Asian hornet spotted in Hampshire as plague of killer insects set to invade Britain and destroy bee population
A KILLER Asian hornet has been spotted in Hampshire – after experts warned the insects are set to invade the UK and destroy the country's bee population.
The hornet – spotted in Gosport, near Portsmouth – is the first official sighting in almost a year.
It comes just two weeks after warnings that a plague of the bugs were heading for the UK.
Experts said the hornet – which is two inches long and has a three-inch wingspan – can kill people allergic to their venom.
The insects are identified by their large size and bright yellow legs.
They bite the heads off bees as they leave their hives, and can wipe out up to 60 a day.
And today, officials at the Department for Environment, Food and Rural Affairs (DEFRA) urged members of the public and beekeepers to stay wary.
Plant and bee health officer Nicola Spence said: "By ensuring we are alerted to possible sightings as early as possible, we can take swift and effective action to stamp out the threat posed by Asian hornets.
"That’s why we are working at speed to locate and investigate any nests in the area following this confirmed sighting."
All sightings must be officially recognised by the National Bee Unit.
Monitoring is now under way.
The last sighting was in October 2019, when two nests were found and destroyed near Christchurch in Dorset.
'NESTS MUST BE WIPED OUT QUICKLY'
Ms Spence urged Brits to "please continue to look out for any Asian hornets".
"If you think you’ve spotted one, report your sighting through the Asian hornet app or online," she said.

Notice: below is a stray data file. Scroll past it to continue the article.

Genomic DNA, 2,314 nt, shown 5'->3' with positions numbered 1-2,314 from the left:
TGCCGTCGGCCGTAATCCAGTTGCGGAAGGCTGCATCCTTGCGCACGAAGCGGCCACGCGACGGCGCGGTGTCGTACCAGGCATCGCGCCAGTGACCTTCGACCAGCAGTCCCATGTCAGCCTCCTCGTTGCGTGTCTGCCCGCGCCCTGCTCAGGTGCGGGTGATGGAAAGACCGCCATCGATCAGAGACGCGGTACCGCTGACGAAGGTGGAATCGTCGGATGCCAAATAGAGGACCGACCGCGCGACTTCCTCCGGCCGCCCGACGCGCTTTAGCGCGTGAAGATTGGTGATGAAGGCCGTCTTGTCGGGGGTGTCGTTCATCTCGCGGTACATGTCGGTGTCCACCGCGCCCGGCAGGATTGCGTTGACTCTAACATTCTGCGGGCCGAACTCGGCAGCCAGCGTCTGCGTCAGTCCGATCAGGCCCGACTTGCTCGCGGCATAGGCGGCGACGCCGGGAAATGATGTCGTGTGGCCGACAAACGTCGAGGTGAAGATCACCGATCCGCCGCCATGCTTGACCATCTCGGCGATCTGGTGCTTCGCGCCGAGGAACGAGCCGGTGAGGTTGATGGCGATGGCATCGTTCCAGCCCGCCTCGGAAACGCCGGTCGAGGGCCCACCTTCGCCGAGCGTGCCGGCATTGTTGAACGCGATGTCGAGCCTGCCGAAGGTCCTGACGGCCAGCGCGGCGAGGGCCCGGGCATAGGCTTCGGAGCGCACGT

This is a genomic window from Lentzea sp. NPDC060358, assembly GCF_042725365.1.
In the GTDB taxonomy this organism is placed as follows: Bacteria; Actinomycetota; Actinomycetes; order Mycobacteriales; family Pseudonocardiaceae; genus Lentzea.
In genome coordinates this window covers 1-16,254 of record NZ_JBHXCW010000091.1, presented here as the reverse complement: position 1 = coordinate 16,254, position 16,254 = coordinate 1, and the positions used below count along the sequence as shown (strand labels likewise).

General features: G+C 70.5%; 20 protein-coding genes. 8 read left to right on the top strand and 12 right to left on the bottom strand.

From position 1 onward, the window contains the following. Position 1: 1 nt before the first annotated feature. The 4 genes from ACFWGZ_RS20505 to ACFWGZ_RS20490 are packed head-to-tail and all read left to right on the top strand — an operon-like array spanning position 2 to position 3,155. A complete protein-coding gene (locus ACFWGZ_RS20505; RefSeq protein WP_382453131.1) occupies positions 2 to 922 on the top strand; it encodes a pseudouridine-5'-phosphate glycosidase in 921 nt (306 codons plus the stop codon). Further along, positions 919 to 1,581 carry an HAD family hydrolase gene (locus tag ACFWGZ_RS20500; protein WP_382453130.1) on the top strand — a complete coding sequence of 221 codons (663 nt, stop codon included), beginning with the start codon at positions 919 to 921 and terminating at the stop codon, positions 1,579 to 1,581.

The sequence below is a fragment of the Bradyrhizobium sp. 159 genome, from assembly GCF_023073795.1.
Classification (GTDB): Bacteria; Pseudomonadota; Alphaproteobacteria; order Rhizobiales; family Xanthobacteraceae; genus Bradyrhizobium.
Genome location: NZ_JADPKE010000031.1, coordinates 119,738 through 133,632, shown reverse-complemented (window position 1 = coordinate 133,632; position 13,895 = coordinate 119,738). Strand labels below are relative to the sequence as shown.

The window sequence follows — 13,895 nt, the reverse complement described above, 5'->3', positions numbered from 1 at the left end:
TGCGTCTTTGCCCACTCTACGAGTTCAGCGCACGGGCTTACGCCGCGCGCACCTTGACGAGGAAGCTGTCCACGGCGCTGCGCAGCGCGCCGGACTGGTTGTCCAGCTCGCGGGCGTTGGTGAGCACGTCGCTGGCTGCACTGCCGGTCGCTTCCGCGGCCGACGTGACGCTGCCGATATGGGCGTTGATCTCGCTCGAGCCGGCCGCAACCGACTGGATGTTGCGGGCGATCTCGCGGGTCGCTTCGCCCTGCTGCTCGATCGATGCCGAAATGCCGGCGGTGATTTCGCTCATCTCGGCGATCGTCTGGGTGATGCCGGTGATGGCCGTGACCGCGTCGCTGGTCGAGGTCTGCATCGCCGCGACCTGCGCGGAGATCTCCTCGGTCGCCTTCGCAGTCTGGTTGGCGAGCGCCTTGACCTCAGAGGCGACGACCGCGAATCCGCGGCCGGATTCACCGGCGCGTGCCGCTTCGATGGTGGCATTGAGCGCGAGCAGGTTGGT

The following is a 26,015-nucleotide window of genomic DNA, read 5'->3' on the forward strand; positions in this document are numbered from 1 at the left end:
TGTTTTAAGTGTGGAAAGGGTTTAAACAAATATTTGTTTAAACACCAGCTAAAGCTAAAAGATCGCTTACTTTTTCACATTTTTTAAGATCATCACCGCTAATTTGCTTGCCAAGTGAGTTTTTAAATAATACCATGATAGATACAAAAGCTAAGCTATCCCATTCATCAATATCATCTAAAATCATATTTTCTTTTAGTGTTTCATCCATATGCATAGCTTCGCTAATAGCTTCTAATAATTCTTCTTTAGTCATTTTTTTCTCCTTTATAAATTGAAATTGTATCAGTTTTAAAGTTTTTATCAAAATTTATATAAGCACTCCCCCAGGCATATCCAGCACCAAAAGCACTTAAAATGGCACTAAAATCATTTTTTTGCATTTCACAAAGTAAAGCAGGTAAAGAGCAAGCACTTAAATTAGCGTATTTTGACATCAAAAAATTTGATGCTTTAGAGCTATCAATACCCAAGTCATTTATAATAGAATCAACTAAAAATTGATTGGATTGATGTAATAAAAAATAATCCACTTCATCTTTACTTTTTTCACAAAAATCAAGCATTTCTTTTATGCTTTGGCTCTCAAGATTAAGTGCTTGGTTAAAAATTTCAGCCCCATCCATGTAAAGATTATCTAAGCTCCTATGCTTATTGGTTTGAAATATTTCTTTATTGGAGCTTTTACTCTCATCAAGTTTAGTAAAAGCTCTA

Anyone who does spot one of the insect is warned not to approach or disturb a nest as hornets can become quickly aggressive.
In late August, the Somerset Beekeepers Association said they were on red alert for sightings.
Lynne Ingram, coordinator of Somerset’s Asian hornet action team, said: “Now is the time to spot the hornets so that their nests can be destroyed before they multiply."
Recent wet weather has created a "perfect breeding ground" for the deadly insects and raised fears they could arrive in record numbers on British shores.
The pests are a common sight in the Channel Islands, where they've been spotted since late 2016.
Lynne said: "The arrival of the hornet in Britain is especially bad news for bees – a favourite food source – and a single hornet can completely devastate a beehive."
Earlier this year The Sun revealed an invasion of Asian hornets could cost the UK £7.6millon a year.
The killer hornets were accidentally introduced to France from China in 2004 and spread across Europe.
French scientists estimated the cost to the UK of dealing with invasions — by destroying nests, plus the damage they cause to ecosystems and honey production.
Researcher Prof Franck Courchamp said the nest destruction cost alone in France from 2006 to 2015 had been £20.2million.
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